In his annual virtual reality conference, Mark Zuckerberg focused on a device that hardly anyone will buy.
As Mark Zuckerberg spoke to the camera in a pre-recorded presentation on Tuesday to kick off Meta Platforms Inc.’s annual virtual reality conference, he needed to address the elephant in the room: Enormous skepticism had grown around his vision for the metaverse.
New users were finding his main Horizon platform buggy, and employees were getting antsy about the radical shift to virtual reality that Zuckerberg announced at this event one year ago. They needed a good reason to believe in his vision, but the Facebook co-founder didn’t give them one.
Instead, he doubled down on wowing people with cutting-edge tech, unveiling an expensive, high-end headset that hardly anyone will buy. He focused on how the device would be used by employers for holding work meetings, even though there is virtually no market for that yet.
“Prioritizing hardware that supports facial expressions and eye contact … designing new avatars and new photorealistic avatars. These are things you prioritize if you’re focused on helping people connect,” Zuckerberg said at the conclusion of his keynote, which was light on details such as product timelines or specific contributions from a few big-name partners like Microsoft Corp.
While Zuckerberg spent most of the hour-and-a-half long presentation as his regular self on camera, the Facebook co-founder had one brief moment walking around a virtual stage as an avatar that for once, had legs. With face shading and smoother gestures, it was an improvement on the cartoonish version Zuckerberg was mocked for posting in August.
But it also underscored how Zuckerberg’s obsessive and superficial formula for human connection is founded on things like realistic renderings of faces that can raise eyebrows, and duplicating office motifs like sticky notes and white boards in digital form.
Zuckerberg has badly misunderstood what drives people to new platforms, which is unique experiences and incentives, not incrementally better graphics. Some of Meta’s developments in VR are neat, but Tuesday’s presentation underlined how much they should have been a skunkworks project and not the company’s whole focus.
Zuckerberg’s pivot to the metaverse may well go down as one of the greatest corporate strategic errors of our time, and his stubborn focus on expensive hardware and futuristic services suggest a leader increasingly out of touch with how consumers actually use technology.
The metaverse, for a start, doesn’t have to exist solely through a VR headset. There are several highly successful metaverse platforms already, Roblox Corp. and Epic Games Inc.’s Fortnite, with tens of millions of users who visit through laptops and mobile phones, as a kind of casual gaming and socializing experience. Their success comes from offering unique experiences and incentives to build games.
To that end, Meta Chief Technology Officer Andrew “Boz” Bosworth said on Tuesday that the company was “developing Horizon Worlds on the web,” which people could visit on their browsers, confirming a hint he dropped earlier this year. As I’ve argued here, that’s a wise move, because it would open the platform up to millions more potential users who aren’t necessarily interested 3-D experiences or wearing headsets. But the effort doesn’t seem to be a priority. Bosworth spent less than a minute talking about the browser offering, and gave no timeline for its rollout.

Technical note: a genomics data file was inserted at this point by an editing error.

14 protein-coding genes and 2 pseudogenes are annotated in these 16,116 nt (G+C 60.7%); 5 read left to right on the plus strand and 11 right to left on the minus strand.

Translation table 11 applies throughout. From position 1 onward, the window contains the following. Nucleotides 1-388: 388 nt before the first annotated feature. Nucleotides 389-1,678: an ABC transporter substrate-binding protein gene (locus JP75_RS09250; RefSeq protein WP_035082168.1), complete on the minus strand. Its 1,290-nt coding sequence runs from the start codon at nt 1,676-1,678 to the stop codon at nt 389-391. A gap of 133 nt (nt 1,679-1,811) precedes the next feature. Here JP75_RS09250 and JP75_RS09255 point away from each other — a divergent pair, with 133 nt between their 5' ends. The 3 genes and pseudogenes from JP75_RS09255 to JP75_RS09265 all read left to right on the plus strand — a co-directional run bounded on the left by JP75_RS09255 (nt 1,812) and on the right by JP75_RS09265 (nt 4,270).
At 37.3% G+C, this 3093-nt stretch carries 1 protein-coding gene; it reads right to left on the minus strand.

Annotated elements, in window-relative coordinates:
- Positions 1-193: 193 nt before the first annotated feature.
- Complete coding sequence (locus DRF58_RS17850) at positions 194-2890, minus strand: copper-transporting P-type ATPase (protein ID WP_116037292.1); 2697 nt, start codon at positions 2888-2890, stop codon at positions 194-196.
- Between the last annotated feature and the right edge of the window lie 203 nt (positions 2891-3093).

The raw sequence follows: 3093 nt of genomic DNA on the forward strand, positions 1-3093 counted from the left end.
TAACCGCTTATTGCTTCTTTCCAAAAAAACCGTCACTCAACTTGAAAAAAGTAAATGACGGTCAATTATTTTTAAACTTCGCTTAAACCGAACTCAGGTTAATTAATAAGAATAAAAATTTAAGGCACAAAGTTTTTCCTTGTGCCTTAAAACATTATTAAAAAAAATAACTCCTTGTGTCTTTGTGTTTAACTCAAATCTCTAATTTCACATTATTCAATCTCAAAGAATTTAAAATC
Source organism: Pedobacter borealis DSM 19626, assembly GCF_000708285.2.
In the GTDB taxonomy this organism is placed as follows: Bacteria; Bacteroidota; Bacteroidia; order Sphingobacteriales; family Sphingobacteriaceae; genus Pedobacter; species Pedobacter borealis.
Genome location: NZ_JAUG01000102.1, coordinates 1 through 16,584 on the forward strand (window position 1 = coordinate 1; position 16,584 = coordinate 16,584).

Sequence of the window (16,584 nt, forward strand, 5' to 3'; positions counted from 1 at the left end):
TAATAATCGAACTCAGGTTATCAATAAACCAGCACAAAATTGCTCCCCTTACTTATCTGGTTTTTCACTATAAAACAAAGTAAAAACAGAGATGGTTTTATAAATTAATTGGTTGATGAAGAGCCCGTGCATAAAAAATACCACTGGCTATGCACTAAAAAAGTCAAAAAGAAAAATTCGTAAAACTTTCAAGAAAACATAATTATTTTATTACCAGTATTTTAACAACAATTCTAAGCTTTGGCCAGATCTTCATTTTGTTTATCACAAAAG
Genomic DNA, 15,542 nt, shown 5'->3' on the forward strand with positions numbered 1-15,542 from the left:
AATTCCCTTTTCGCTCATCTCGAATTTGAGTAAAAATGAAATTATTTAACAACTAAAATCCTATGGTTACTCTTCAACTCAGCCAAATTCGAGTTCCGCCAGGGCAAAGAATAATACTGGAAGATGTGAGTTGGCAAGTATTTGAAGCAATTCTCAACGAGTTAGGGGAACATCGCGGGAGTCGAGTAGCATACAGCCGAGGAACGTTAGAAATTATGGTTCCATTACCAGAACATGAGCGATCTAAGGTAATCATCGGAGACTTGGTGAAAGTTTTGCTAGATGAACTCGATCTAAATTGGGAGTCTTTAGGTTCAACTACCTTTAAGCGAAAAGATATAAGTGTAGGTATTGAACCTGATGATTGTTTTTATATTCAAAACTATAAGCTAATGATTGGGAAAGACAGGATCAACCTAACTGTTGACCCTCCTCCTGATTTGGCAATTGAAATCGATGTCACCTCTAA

Zuckerberg focused on introducing the Meta Quest Pro, a high-spec VR headset that will price even more people out of his platform. It costs an eye-watering $1,499, more than triple the price of Meta’s current Quest 2 headset, which retails for about $400. It would, he said, “help you be more present, more productive, more you.”
The Quest Pro had some intriguing features, including the ability to track facial expressions and to see some of the world around you through its viewfinder. What was odd, however, was its target market, which was businesses rather than the traditional VR audience of gamers.
Employers like software that will measurably make their staff more productive. But virtual reality has little traction as a collaboration tool for companies, even among Meta’s competitors. When I reached out to several large firms in August who had bought VR headsets in large batches, nearly all of them said they were being used for training or events. Even staff at virtual reality companies themselves largely use Zoom for meetings, not headsets. Zuckerberg is trying to create a market that barely exists with a wishy-washy marketing pitch about “a feeling of social presence in a shared space. ”
Meta is a mass-market company. Nearly 3 billion people visit Facebook each month, making it the world’s most active social media platform. More than 1 billion visit Meta’s Instagram and about 2.5 billion use WhatsApp regularly.
Those numbers were always going to be difficult to replicate, but Horizon Worlds’ active user numbers are alarmingly small in comparison, at around 300,000. Instead of growing that number, Zuckerberg is gunning for niche markets of first adopters with money to spend, gamers and experiment-driven employers, rather than mainstream consumers. That should worry investors. Meta’s shares were down nearly 4% at the market close in New York on Tuesday, and have lost 62% of their value so far this year. Facebook hasn’t traded this low since January 2017, nearly six years ago.
“We’re at the beginning of a new era of computing,” Zuckerberg said as he drew his keynote speech to a close. It would be “more social and more human than anything that’s come before.” But it won’t be anywhere near as big as Facebook.
Parmy Olson is a Bloomberg Opinion columnist covering technology. A former reporter for the Wall Street Journal and Forbes, she is author of “We Are Anonymous.”